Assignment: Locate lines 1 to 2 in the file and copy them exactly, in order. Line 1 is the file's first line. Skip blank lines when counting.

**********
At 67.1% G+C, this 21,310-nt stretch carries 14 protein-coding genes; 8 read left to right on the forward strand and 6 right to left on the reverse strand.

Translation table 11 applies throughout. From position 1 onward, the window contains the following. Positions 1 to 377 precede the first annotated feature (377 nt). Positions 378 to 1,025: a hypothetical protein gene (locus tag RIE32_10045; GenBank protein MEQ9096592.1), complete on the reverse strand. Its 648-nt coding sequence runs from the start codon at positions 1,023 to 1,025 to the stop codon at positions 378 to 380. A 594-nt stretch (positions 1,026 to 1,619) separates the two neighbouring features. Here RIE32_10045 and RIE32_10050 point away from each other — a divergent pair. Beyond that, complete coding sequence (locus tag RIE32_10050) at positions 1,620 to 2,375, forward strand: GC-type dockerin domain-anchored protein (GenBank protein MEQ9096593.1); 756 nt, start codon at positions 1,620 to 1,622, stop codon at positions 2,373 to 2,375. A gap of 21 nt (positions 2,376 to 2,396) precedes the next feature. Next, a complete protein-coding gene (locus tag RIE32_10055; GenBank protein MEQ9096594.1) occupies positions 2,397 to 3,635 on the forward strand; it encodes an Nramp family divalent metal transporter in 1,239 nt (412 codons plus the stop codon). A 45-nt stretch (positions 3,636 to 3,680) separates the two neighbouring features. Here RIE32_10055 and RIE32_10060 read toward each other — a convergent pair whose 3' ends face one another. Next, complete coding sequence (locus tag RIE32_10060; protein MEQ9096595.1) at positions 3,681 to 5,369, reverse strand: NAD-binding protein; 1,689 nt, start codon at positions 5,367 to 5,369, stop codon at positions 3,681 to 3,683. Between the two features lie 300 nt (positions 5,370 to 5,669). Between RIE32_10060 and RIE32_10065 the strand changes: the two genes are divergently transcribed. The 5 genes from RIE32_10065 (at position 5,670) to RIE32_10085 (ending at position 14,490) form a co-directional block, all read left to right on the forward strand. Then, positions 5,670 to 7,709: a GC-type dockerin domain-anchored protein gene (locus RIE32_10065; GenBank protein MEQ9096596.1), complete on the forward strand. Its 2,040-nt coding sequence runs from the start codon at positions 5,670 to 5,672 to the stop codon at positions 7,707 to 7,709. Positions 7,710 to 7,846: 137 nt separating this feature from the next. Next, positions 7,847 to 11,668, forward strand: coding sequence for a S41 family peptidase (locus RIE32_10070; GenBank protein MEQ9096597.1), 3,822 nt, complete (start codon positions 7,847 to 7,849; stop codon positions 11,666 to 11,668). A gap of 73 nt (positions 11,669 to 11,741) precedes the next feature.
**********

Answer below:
At 67.1% G+C, this 21,310-nt stretch carries 14 protein-coding genes; 8 read left to right on the forward strand and 6 right to left on the reverse strand.

Translation table 11 applies throughout. From position 1 onward, the window contains the following. Positions 1 to 377 precede the first annotated feature (377 nt). Positions 378 to 1,025: a hypothetical protein gene (locus tag RIE32_10045; GenBank protein MEQ9096592.1), complete on the reverse strand. Its 648-nt coding sequence runs from the start codon at positions 1,023 to 1,025 to the stop codon at positions 378 to 380. A 594-nt stretch (positions 1,026 to 1,619) separates the two neighbouring features. Here RIE32_10045 and RIE32_10050 point away from each other — a divergent pair. Beyond that, complete coding sequence (locus tag RIE32_10050) at positions 1,620 to 2,375, forward strand: GC-type dockerin domain-anchored protein (GenBank protein MEQ9096593.1); 756 nt, start codon at positions 1,620 to 1,622, stop codon at positions 2,373 to 2,375. A gap of 21 nt (positions 2,376 to 2,396) precedes the next feature. Next, a complete protein-coding gene (locus tag RIE32_10055; GenBank protein MEQ9096594.1) occupies positions 2,397 to 3,635 on the forward strand; it encodes an Nramp family divalent metal transporter in 1,239 nt (412 codons plus the stop codon). A 45-nt stretch (positions 3,636 to 3,680) separates the two neighbouring features. Here RIE32_10055 and RIE32_10060 read toward each other — a convergent pair whose 3' ends face one another. Next, complete coding sequence (locus tag RIE32_10060; protein MEQ9096595.1) at positions 3,681 to 5,369, reverse strand: NAD-binding protein; 1,689 nt, start codon at positions 5,367 to 5,369, stop codon at positions 3,681 to 3,683. Between the two features lie 300 nt (positions 5,370 to 5,669). Between RIE32_10060 and RIE32_10065 the strand changes: the two genes are divergently transcribed. The 5 genes from RIE32_10065 (at position 5,670) to RIE32_10085 (ending at position 14,490) form a co-directional block, all read left to right on the forward strand. Then, positions 5,670 to 7,709: a GC-type dockerin domain-anchored protein gene (locus RIE32_10065; GenBank protein MEQ9096596.1), complete on the forward strand. Its 2,040-nt coding sequence runs from the start codon at positions 5,670 to 5,672 to the stop codon at positions 7,707 to 7,709. Positions 7,710 to 7,846: 137 nt separating this feature from the next. Next, positions 7,847 to 11,668, forward strand: coding sequence for a S41 family peptidase (locus RIE32_10070; GenBank protein MEQ9096597.1), 3,822 nt, complete (start codon positions 7,847 to 7,849; stop codon positions 11,666 to 11,668). A gap of 73 nt (positions 11,669 to 11,741) precedes the next feature.